Following what has been described by many as a heated campaign trail, Namibians voted in a general election yesterday hailed by many as peaceful despite challenges associated with electronic voting machines (EVMs) experienced across the country.
Long lines of enthusiastic voters formed at polling stations across Namibia, although some complained of the process, which they branded as painfully slow.
Police chief Inspector General Sebastain Ndeitunga expressed contentment with the voting process, saying the elections, aimed at electing a president and members of the National Assembly, went smoothly.
“I visited a number of polling stations yesterday and I observed calmness. I am very happy about what I observed and I don’t want any parties to refuse to accept the decisions made by the people and hope they will not prompt any provocation,” he said.
Institute for Public Policy Research (IPPR) executive director Graham Hopwood said they picked up problems with the malfunctioning of or wrongly operated voter verification devices at quite a number of polling stations. “Combined with other issues like a shortage of some official forms, this has led to a very slow voting process at many polling stations around Windhoek,” he said.
Political analyst Ndumba Kamwanyah said Namibia has come of age, which was demonstrated by the peaceful elections yesterday. “I am impressed with the orderly start and the many polling stations provided, especially in Katutura where I cast my vote. But overall, I am concerned with the snail’s pace and glitches with the voting machines reported countrywide. It seems that we are poised for the highest voter turnout ever, especially among the youth,” he said.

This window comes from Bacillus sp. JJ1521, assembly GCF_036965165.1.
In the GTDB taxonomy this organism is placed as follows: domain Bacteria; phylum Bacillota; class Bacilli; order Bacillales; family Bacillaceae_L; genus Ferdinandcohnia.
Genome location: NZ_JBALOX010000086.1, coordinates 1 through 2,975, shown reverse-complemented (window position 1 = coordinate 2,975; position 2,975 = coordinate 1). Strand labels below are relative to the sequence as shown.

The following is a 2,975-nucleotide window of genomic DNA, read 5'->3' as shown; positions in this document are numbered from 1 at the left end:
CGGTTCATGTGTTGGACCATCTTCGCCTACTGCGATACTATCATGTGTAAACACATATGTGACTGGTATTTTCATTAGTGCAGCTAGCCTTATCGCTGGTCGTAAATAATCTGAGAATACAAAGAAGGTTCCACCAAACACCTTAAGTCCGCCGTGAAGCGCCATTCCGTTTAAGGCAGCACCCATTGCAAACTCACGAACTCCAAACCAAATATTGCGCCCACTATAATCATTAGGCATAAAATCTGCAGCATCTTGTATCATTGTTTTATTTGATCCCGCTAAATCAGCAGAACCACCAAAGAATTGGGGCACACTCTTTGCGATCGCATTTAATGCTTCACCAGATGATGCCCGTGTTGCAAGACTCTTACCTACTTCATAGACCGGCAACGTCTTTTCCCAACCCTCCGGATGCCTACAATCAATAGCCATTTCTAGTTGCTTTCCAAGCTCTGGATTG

United Democratic Front (UDF) of Namibia presidential candidate Apius !Auchab shared the same sentiments, adding that Namibians must accept the poll outcome.
President Hage Geingob, who voted at Mandume Primary School in Katutura East constituency, told journalists about the importance of voting. “It is not a war. It is not the end of the world. We are just exercising our democratic right,” the head of state, who is also the ruling party’s presidential candidate, highlighted.
Approached for comment, Swapo secretary-general Sofia Shaningwa also described the election process as peaceful, saying she visited a number of polling stations without observing any behaviour that was out of place.
“I am very happy the elections are so peaceful, there are quite a number of long queues, which is an indication that people have come out in numbers to vote and that is good for democracy,” she said. Rally for Democracy and Progress (RDP) presidential candidate Mike Kavekotora said he also visited a number of polling stations in the capital and wherever he went long queues were observed, an indication, he said, that people are interested in voting and want to restore democracy. “Apart from that we have seen a few reports of technical problems. In one particular case the EVM was beeping, in other words, transferring ballot papers without a person being there. We were told an EVM can only make a beep once the person has voted and that beeping is putting a lot of question marks on voters,” he said.
“But the process is going well, I hope that the outcome will be a true reflection of the needs and aspirations of the Namibian people.”
National Unity Democratic Organisation (Nudo) secretary-general Josef Kauandenge was, however, not impressed, saying the voting process was chaotic. “We are highly disappointed with the malfunctioning of the EVMs across the country and polls opened up very late. It shows that ECN did not prepare sufficiently for this election,” he said.
2019-11-28 07:34:00 | 1 months ago